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Montana's AG Urges U.S. Supreme Court To Pick Up Latest Election Challenge

Former Vice President Joe Biden speaks during a primary election night rally Tuesday in Los Angeles.
President-elect of the United States of America, Joe Biden

Montana’s Attorney General on Wednesday urged the U.S. Supreme Court to take up a Texas lawsuit attempting to challenge election results in four swing states that went for President elect Joe Biden. Congressmen Greg Gianforte Thursday also signed onto an amicus brief backing the challenge, along with 105 other Republican members of the U.S. House of Representatives.

Support of the lawsuit is the latest example of state GOP officials casting doubt on the November election results.

In a news release, Montana Attorney General Tim Fox acknowledged the high court is unlikely to take up the case, but said it “raises important constitutional questions about the separation of powers and the integrity of mail-in ballots in those defendant states."

The action came a day after most states, including Montana, met the safe harbor deadline to certify election results and lock in electoral votes before the Electoral College meets.

However, last week Republican Governor elect Greg Gianforte said during a news conference that the election isn’t settled.

“Litigation continues. That needs to come to its conclusion. We’re a couple weeks away from the electors voting. I think we need to let that process play out,” Gianforte said.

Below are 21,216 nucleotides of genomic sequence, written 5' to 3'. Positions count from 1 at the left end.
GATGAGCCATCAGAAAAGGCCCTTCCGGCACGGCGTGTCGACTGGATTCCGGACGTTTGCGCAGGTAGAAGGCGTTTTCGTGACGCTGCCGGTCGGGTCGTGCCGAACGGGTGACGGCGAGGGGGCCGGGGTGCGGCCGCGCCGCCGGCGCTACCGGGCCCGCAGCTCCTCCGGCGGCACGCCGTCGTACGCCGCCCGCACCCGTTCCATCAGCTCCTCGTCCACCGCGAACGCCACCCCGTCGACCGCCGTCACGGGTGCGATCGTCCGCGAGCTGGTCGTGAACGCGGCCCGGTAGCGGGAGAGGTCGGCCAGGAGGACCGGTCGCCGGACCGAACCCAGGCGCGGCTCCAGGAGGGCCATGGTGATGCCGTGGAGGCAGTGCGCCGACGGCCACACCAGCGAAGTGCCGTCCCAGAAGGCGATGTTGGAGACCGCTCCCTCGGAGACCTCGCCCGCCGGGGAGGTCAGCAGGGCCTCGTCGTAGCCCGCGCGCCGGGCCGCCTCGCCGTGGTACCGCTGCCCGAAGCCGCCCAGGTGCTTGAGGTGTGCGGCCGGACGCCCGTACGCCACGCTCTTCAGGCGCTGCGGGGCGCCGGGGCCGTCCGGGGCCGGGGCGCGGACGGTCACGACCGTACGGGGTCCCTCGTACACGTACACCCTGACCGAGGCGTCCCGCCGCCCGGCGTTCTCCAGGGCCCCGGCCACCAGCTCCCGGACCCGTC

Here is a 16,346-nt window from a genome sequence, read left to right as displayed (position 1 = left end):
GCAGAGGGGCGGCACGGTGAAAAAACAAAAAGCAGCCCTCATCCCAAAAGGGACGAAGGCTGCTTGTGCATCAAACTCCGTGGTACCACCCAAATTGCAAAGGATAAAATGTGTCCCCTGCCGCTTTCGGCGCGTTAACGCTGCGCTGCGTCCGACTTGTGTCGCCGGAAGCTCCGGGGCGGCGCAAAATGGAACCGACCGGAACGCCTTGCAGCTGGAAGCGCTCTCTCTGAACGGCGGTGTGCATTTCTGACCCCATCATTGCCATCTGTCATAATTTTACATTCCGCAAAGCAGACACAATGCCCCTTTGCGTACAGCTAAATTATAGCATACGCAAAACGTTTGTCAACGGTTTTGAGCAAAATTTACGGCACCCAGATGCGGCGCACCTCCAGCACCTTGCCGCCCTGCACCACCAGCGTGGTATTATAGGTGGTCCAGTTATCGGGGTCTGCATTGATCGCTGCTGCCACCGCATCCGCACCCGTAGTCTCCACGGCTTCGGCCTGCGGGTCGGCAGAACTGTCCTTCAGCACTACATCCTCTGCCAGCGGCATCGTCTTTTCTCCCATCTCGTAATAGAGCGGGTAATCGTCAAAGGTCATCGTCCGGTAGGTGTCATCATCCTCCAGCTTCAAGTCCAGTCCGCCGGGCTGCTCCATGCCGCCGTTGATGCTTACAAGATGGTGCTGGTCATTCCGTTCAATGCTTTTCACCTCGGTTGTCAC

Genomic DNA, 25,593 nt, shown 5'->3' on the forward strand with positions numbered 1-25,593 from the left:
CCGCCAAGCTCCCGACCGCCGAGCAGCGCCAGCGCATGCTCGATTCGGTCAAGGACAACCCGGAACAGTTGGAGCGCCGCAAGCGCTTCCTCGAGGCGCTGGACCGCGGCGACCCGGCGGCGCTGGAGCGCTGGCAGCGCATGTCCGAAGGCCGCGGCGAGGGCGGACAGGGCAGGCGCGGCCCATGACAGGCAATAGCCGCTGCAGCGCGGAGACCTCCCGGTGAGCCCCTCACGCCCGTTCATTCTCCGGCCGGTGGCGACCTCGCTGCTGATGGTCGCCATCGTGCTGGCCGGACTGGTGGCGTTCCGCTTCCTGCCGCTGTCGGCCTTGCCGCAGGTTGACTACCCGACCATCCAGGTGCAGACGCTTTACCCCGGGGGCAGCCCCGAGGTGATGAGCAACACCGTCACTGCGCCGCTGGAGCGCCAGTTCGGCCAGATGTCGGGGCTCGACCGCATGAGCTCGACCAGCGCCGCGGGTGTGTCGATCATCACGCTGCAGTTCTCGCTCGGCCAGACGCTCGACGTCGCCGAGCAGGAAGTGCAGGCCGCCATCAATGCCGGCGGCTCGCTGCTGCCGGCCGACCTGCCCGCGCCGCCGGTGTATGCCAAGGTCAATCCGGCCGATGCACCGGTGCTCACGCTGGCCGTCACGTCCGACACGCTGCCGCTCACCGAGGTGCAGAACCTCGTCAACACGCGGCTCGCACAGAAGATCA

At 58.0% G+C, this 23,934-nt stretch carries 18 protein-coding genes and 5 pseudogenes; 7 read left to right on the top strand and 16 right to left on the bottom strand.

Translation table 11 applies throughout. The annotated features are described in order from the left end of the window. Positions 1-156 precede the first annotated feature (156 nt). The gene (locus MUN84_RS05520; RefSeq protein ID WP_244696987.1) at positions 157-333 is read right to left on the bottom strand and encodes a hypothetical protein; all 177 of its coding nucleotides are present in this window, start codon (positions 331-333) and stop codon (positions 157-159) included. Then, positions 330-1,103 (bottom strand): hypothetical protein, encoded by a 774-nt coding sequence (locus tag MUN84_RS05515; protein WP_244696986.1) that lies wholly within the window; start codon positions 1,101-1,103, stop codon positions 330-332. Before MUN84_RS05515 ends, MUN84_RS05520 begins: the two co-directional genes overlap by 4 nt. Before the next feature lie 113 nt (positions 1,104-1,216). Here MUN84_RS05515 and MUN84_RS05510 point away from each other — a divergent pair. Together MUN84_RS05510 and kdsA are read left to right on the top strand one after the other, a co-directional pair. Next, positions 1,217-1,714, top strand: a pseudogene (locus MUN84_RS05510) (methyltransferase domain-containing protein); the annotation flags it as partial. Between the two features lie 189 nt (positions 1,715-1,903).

A spokesperson for Republican Matt Rosendale, who is succeeding Gianforte in the U.S. House, didn’t return a request for comment. Meanwhile, Republican Sen. Steve Daines spokesperson Katie Schoettler pointed to a past statement also saying the election isn’t settled. In response to questions from YPR, Schoettler referred to a Fox News interview Daines did last week.

“We’ve got to get all the evidence laid out and then courts will make their decision. The Electoral College will vote on Dec. 14, and I think that's what we have to wait for,” Daines said.

NPR reports President Donald Trump’s options for challenging election results are dwindling with mounting court defeats.

According to a fact check from the Associated Press on President Trump’s claims, “Trump’s allegations of massive voting fraud have been refuted by a variety of judges, state election officials and an arm of his own administration's Homeland Security Department.”

Before major news outlets called the race for Biden last month, Daines’ campaign solicited donations for Trump’s legal efforts while alleging Democrats were stealing the election.

In November, Daines spokesperson Schoettler wrote in an email “we’ve sent Daines campaign team to Arizona to help ensure transparency in the election there with ballots being counted." When asked on Dec. 7 how many staffers made the trip, she referred YPR to the Republican National Committee, which didn’t return a request for comment.

Political scientist Alan Abramowitz with Emory University said it would be extremely unusual for a campaign to send staff to another state to assist the electoral process.

“I haven’t heard of very many other Republican elected officials who’ve offered that level of support. I think that’s further than a lot of them have gone, certainly,” Abramowitz said.

Only 27 congressional Republicans had acknowledged Biden’s win as of last week, a Washington Post survey found. In contrast, Democratic Sen. Jon Tester congratulated Biden shortly after news outlets called the election.

University of Montana political scientist Christopher Muste says 2020 is likely the most contentious U.S. election in modern history. Despite the lack of evidence supporting Trump’s claims of massive voter fraud, Muste says local elected officials are hesitant to contradict someone with so much support in Montana.

“It might be dangerous to be out front and saying, ‘Well, you know, it's time now to move beyond this to congratulate President elect Biden,” Muste said.

Muste says Trump’s voter fraud claims could hamper bipartisan cooperation in Congress and suppress future turnout among young and casual voters who no longer trust the process.